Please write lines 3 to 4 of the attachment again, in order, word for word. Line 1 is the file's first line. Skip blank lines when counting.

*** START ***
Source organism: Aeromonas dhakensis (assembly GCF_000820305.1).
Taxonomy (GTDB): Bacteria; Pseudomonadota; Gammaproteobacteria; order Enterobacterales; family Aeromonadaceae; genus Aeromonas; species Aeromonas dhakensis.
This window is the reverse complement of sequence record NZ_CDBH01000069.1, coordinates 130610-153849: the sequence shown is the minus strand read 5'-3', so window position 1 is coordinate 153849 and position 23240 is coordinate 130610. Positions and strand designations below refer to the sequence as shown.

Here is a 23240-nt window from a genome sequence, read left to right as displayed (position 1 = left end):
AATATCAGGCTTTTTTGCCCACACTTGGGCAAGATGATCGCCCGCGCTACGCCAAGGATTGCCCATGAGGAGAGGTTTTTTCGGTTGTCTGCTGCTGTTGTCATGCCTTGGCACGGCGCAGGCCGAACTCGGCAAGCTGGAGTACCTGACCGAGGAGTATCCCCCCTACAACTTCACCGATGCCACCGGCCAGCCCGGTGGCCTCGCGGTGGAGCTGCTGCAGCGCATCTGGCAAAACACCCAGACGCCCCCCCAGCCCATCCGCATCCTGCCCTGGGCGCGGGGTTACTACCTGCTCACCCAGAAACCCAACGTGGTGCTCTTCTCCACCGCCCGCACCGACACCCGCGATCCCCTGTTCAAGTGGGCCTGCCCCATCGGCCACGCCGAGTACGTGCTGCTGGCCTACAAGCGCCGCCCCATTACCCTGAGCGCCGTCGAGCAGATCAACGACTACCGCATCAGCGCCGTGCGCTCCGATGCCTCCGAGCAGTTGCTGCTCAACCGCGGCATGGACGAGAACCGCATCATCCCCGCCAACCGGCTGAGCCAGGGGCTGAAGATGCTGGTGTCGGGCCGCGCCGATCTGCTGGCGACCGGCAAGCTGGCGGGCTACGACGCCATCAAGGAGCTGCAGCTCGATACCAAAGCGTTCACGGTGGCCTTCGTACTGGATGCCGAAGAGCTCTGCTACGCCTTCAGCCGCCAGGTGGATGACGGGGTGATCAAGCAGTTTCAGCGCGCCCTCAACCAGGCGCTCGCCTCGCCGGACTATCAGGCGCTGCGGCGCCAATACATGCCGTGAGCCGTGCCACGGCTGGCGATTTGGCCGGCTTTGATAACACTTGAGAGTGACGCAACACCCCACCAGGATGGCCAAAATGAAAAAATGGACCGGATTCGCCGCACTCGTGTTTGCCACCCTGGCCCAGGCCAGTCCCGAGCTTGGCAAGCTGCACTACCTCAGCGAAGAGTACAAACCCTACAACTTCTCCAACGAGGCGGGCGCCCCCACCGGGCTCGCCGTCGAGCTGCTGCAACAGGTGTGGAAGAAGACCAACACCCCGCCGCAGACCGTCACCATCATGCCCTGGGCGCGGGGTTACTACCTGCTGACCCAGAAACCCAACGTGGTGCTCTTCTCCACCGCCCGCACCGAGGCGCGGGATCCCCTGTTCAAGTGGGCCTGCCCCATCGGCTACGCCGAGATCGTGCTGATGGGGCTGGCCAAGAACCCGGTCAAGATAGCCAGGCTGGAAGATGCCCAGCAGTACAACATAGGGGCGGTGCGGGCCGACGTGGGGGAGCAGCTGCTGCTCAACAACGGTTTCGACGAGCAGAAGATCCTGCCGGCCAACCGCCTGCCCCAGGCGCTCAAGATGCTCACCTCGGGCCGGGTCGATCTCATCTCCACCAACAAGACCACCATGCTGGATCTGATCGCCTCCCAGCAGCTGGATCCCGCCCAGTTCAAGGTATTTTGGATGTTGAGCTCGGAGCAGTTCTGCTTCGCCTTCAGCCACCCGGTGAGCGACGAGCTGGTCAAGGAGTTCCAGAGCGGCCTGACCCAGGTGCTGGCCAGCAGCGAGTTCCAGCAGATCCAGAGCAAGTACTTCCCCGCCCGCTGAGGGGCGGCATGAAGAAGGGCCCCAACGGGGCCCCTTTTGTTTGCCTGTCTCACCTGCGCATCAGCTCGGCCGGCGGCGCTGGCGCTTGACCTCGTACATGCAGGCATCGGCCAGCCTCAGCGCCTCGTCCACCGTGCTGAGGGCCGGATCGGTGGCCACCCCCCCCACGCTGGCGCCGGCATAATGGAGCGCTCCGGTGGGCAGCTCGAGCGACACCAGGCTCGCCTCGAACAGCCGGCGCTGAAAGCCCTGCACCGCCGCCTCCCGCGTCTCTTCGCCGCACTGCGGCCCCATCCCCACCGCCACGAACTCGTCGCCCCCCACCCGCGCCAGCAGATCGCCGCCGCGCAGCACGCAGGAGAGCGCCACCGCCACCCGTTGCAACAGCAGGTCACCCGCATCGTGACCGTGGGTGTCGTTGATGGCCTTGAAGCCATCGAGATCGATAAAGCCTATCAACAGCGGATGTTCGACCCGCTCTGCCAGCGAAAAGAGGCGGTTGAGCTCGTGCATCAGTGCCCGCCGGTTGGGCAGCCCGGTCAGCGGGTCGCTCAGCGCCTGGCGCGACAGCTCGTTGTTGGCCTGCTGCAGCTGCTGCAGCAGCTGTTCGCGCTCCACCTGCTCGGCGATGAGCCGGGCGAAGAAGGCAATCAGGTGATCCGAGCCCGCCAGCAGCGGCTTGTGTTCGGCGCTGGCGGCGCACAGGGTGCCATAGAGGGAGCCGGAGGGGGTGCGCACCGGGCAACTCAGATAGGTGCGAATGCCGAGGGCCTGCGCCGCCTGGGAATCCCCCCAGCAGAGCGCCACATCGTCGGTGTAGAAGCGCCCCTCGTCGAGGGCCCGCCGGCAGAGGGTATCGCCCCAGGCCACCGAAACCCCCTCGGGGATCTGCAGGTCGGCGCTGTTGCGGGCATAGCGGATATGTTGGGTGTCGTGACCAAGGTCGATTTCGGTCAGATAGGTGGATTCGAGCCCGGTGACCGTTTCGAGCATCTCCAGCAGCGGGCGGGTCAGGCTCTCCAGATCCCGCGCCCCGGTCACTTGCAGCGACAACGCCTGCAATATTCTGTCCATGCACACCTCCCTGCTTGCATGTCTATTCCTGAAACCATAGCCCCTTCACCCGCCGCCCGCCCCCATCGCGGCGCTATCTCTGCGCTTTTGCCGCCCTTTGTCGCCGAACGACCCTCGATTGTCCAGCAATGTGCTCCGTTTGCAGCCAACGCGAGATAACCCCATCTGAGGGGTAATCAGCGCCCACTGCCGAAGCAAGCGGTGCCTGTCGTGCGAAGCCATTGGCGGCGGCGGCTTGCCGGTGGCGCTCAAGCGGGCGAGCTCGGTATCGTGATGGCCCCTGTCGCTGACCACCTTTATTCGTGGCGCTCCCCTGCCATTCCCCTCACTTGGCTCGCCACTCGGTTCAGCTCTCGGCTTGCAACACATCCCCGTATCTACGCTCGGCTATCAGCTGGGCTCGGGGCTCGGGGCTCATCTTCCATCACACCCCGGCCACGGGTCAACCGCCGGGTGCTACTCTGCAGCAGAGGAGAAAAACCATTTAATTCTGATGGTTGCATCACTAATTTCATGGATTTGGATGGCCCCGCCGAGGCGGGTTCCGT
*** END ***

This window is the reverse complement of sequence record NZ_CDBH01000069.1, coordinates 130610-153849: the sequence shown is the minus strand read 5'-3', so window position 1 is coordinate 153849 and position 23240 is coordinate 130610. Positions and strand designations below refer to the sequence as shown.

Here is a 23240-nt window from a genome sequence, read left to right as displayed (position 1 = left end):